After actually experiencing it, I would have to say it was a little different but not by much then what I imagined. Even though there were only three screens, inside of those screens were many little screens and it is hard to focus your attention on the main BIG one because to me I’m so curious of what other things are going around me. The side where I was sitting, where all the concrete technical stuff was, was a bit overwhelming, although none of that had to do with me personally, it just made me think of all the work that someone like Ken would have had to put into developing such a concept, it was fascinating to think that someone could accomplish such an achievement as video conferencing. The quality as well was not bad either. The experience was a good one and I believe that it could develop into something more, especially with education because it is a great tool, so many different ways to use it; it just sucks because it is so expensive. Someone should develop a cheaper way for it to be installed so that schools can afford it.

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Technology in the classroom

Oct. 30th, 2005 | 09:12 pm
mood: calmcalm
music: Christina Aguilera- A song for You

I actually enjoyed reading the articles this week, it's fascinating to me what is out there that can be used within a classroom that people like myself would have never thought of using. For example the camera teachers use it all the time on field trips or of special events with the school. I would like to have seen if a child had a camera what they would take pictures of. On Friday I went on a field trip with my kindergarten class from placement to a farm. I took tons of pictures (because those of you that know me, I love taking pictures of anything and everything). Now that I think about it I should have given a disposable camera to one of the kids and have them use it at the farm. It would have been a great extension to the field trip as well as it could build up the confidence of that child because they would have been able to share their experiences with the rest of the class. I guess I’ll have to remember that for the next trip. In the article there was a sentence that stuck out: "younger children may lack competence in aiming cameras and framing scenes. They may also have difficulty in thinking about a photograph as a pictorial image, with properties such as composition and focus, as opposed to the scene or subject that it represents." This stuck out because I feel that it’s not how they take the picture and that they get everything perfect. The picture to me means something because I put meaning to it. If a picture was taken and someone told me how to look at it, it takes everything away from the photo that is left for interpretation by the eyes of the person who looks at it. I believe that a picture is always viewed by the individual and the experiences and emotions that they have when looking at a photo, which I believe is one of the greatest things that we can teach children.
In regards to video conferencing I believe that it could be beneficial for many reasons. One, because it could be a way to encourage social interaction not just within the classroom but among an entirely different world that otherwise the student might never be exposed to. Second, this is a way to keep the students interested I look back and think that if I had this when I was a student in elementary or high school I wouldn't have been so bored half the time. Third, it's filled with countless opportunities for one to explore outside the boundaries of paper and pencil and inside the classroom walls.

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Readings-Week of Oct 25th, 2005

Oct. 24th, 2005 | 08:03 pm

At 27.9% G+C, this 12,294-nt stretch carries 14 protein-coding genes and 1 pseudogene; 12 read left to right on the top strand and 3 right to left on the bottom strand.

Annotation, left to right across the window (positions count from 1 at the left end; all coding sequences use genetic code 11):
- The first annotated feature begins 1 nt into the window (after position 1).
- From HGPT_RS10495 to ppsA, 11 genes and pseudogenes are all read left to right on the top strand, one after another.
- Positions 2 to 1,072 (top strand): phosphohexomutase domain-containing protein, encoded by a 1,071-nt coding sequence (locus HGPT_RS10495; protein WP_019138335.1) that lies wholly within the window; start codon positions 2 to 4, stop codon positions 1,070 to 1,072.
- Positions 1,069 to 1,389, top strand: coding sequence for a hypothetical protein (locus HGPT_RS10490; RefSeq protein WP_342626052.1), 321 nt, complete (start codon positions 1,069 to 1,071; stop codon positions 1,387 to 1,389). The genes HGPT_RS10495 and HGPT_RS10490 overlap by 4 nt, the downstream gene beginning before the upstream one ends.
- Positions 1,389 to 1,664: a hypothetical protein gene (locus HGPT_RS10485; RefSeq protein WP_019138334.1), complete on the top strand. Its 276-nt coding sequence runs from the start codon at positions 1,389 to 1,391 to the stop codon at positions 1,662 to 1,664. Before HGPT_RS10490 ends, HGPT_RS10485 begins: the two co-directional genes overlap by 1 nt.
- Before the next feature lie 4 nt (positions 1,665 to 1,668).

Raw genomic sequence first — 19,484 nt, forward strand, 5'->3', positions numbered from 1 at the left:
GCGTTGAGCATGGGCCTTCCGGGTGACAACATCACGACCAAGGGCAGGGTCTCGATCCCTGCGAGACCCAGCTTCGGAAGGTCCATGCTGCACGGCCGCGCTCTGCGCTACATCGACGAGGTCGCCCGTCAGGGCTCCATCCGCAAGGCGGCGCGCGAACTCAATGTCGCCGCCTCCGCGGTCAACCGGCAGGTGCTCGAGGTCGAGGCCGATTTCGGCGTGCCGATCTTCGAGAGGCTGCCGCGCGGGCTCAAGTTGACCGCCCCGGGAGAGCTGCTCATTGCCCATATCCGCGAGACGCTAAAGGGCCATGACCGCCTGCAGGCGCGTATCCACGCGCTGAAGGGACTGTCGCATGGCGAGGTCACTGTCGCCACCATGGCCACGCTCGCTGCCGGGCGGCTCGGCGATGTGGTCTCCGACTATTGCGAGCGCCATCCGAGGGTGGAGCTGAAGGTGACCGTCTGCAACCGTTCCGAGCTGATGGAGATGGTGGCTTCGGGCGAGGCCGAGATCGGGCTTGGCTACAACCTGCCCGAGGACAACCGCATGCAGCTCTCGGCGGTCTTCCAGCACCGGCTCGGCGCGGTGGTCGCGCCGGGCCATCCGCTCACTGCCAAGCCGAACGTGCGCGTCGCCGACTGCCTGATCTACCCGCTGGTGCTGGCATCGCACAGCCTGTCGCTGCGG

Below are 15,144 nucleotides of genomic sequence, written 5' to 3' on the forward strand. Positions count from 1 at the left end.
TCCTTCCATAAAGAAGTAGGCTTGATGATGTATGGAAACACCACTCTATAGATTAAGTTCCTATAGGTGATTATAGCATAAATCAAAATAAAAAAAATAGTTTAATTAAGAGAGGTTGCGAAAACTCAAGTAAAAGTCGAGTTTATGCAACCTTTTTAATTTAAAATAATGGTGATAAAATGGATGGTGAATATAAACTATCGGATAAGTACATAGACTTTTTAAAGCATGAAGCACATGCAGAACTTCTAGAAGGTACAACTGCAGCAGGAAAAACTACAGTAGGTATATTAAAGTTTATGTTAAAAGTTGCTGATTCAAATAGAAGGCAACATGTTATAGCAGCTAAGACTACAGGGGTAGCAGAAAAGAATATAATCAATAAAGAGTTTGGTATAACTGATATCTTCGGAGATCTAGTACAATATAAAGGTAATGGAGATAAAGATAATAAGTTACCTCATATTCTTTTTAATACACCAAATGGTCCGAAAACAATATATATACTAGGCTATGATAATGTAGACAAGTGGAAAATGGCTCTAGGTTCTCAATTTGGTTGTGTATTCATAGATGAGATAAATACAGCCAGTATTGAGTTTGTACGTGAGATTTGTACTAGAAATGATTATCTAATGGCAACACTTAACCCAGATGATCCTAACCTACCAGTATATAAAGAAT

mood: confusedconfused

First to comment on the article of "A Rape in Cyberspace". The way I look at it I was glad he got "toaded", because even though it was just on computer and there was no physical attack, to me the fact that he was even thinking of doing it and then acted on the thought is like actually committing the rape. Even in the end of the article where they state that it was an entire floor that decided to play with these horrific actions does not in my eyes make it any different if the entire group raped or sexually abused someone in person. In both instances it doesn't make the act or role playing of the act any different from each other. As well when he returns when they are having that discussion and he tries to explain his actions and he was getting attacked is exactly what would happen in real life. I surprised he even showed up. And to down play it as if it weren't real is horrible. A person who feels that they are being victimized and feels violated by the attack SHOULD take action. As well the fact that it wasn't hidden and was seen and no one really did or say anything while it was happening (from what I got in the article no one acted on it except for the victims) is something that should have also been brought up. However, when I read the article and found out that they wanted to delete him altogether put the thought in my head that what is going to stop him from coming back and continuing with this behavior in which at the end of the article he did. This disturbs me because children will be on the net and lets say it wasn't in the security of this LambdaMOO place, what if it were in any chat that children just happen to stumble across what if they perceived these actions as ok or cool. That is that needs to be considered.
Ok.... for the other two articles about race. The article of the study done to me, doesn't take into account many other factors. Ok so the study showed that race, income, education is some what related to computer access. However, it does not take into account things like locations or communities which could have a MAJOR impact on all of the factors mentioned in the study. Or even basic knowledge of computers or internet, it may be common for us but some they may not even know basic aspects of computers or the web. As well as CHOICE, what if some African Americans or Caucasians choose to accept technology or don't want it apart of their life.
Lastly with pretending to be a different race. All I have to say is if you want to pretend to be a different race other than your own and you want to look authentic do your RESEARCH not what is popular and in the media.